You’ve taken your classic out enjoying the spring, summer, and fall. But it’s getting close to the holidays, which means winter is more or less here. Those of you in colder temperatures will likely play it safe and store your car. Regardless of whether you choose to use a garage or not, these six things can seriously screw up your classic during the winter:
If you’re in a location that’s got snow, ice, and salt all over the roads, lock it up. Sure, you’d want to drain the fuel and check the antifreeze. But that doesn’t mean you’re good to go when it comes to avoiding issues with storage. If they can take out half the population of Europe, trust us. They can seriously harm your car. Rats or mice can chew through wires easily. A lot of the damage isn’t noticeable until you’re on the side of the road, stranded. They can feast on upholstery and installations as well as make nests infesting them with anything from feces to their offspring.
Salts on the road
Not many of us remember chemistry class. Here’s a refresher: sodium chloride + steel = iron oxide. In other words, salt and metal create rust, which can leave a devastating impact on a classic. Driving down a wet, salted road with an unprotected surface like the exhaust, the frame, and suspension parts is an easy way to get rust. And if you’ve got fiberglass, that only does so much. The steel underneath the plastic panels will begin to corrode eventually. Understand water doesn’t equal rust. Some of the best-kept classics have come from areas with heavy rain but little snow.
The appearance of good tires can be deceptive. Plus, almost any environment can cause wear and tear. Flat spots, tread wear, UV exposure, dry rot, and age are all common factors. Most classics don’t see any more than 15,000 miles a year. A good rule of thumb is to replace them, at max, every seven years. Even if the tire appears fine, don’t risk it. Blowing a tire can threaten your life, others' lives, and severely damage your car.
Lack of cleaning
Corrosion can set in if you don’t properly clean it. Wash it, polish it, wax it. It may seem unnecessary to some. Why clean a car when you’re about to hide it away in storage? Bird poop, dead bugs, and other dirt are acidic, which eats away the surface. Dirt hidden inside crevices can lead to more long-term damage. Also, check inside the car for any leftover crumbs, wrappers, or trash. You don’t want to give rodents or bugs a home for the winter.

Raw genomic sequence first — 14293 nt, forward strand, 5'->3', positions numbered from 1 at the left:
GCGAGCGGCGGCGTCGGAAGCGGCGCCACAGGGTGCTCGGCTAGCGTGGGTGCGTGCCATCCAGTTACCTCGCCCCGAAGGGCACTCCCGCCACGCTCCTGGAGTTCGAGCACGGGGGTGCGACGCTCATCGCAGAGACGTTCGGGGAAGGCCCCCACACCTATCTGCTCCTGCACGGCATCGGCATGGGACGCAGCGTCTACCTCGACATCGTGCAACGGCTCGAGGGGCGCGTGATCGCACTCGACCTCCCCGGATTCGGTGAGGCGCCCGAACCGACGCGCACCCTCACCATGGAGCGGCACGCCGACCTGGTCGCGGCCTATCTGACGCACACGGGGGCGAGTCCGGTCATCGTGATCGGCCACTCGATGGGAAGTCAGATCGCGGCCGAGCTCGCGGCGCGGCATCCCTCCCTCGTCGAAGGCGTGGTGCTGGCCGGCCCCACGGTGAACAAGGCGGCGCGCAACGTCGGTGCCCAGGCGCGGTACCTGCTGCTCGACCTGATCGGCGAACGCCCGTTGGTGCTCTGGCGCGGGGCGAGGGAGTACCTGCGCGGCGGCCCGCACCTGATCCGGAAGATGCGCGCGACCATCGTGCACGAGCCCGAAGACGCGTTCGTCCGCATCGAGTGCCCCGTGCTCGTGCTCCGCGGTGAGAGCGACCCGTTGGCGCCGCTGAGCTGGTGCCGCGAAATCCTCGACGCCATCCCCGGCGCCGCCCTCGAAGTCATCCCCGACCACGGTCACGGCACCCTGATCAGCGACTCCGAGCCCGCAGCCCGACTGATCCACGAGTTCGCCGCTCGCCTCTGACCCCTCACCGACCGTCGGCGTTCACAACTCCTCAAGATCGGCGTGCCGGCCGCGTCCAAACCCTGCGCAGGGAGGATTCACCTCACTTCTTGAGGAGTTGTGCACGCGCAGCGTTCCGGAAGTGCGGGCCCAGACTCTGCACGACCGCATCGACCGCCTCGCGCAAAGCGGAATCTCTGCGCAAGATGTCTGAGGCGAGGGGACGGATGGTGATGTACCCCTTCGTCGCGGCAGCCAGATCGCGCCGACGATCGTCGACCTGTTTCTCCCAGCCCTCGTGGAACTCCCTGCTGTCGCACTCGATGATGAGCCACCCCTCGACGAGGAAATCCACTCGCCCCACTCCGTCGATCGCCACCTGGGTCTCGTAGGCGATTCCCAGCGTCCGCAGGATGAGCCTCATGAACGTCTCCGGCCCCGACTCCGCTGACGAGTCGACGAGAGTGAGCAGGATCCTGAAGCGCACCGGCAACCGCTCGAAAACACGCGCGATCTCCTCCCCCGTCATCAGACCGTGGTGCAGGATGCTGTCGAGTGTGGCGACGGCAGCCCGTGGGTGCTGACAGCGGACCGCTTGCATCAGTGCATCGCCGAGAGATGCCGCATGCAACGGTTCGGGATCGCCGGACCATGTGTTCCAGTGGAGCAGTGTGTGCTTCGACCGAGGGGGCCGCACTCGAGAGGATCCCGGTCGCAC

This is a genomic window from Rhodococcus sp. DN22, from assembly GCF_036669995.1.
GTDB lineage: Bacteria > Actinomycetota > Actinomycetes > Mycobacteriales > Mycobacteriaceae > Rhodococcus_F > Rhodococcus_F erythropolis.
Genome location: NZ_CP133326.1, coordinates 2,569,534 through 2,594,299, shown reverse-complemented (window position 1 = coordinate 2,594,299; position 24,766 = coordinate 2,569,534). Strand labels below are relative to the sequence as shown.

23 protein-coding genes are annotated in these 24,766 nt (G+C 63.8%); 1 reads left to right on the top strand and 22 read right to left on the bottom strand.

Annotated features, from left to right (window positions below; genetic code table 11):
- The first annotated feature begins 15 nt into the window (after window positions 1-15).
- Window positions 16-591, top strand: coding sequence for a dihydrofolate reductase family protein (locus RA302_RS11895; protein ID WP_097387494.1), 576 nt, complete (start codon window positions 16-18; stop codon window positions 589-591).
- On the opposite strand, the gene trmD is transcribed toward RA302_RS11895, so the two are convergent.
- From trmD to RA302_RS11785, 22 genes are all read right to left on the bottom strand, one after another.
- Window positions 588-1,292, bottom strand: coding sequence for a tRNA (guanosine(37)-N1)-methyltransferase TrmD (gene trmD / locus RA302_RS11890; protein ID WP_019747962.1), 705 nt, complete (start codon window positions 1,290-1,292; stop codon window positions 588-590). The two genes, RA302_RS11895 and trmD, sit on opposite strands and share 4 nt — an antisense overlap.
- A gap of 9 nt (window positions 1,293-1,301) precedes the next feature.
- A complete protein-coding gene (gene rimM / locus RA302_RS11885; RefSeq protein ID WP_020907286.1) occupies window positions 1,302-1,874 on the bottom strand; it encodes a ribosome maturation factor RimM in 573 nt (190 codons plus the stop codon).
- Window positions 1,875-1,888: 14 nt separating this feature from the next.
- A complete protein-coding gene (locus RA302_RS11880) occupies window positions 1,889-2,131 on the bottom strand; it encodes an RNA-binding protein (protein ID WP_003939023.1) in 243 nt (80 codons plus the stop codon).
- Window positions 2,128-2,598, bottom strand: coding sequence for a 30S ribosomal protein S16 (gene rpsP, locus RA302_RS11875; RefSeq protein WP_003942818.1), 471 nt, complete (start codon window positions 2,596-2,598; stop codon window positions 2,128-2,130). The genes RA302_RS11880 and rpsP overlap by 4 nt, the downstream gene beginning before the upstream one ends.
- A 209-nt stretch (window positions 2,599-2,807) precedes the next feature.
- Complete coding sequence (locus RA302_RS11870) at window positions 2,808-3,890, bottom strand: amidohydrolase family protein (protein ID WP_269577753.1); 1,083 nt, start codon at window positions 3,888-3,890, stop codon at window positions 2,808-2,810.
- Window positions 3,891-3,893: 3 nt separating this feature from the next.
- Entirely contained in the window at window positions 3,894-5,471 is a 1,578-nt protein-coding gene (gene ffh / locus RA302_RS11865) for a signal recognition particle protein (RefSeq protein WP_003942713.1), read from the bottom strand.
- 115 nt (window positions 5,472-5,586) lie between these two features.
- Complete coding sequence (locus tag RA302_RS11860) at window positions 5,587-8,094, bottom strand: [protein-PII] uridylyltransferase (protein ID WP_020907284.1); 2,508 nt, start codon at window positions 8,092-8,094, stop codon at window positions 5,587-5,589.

Keeping classic cars hidden away like museum artifacts doesn’t help. It’s not an artifact, it’s a car, and cars need to be driven. There’s the common myth that car enthusiasts stow away their classics, which is why their car is intact. Those who do this turn out to have some of the most problems when they’re finally driven. The tires get flat spots, batteries corrode, seals dry out, then they leak, and gas begins to varnish. Remember this saying, “Nonuse is abuse.” The most reliable car is the one that is maintained, and this involves using it.
We don’t necessarily mean reckless driving. You can inspect a classic all you want after it’s been sitting. If you don’t start it and let it warm up from the cold, you can do some major damage to the engine. Start the car, let it warm up a bit, drive gently until it reaches normal operating temperature, then drive normally. Don’t forget to engage the A/C compressor to ensure the front seal remains properly lubricated. You wouldn’t want to bring your car out for the first drive of the spring, just to find out you have leaked out all of the refrigerant during the long winter months.
With these tips in mind for the winter season, we hope your car restoration project is an enjoyable experience. If you need help finding or installing new items, be sure to contact Original Air for assistance.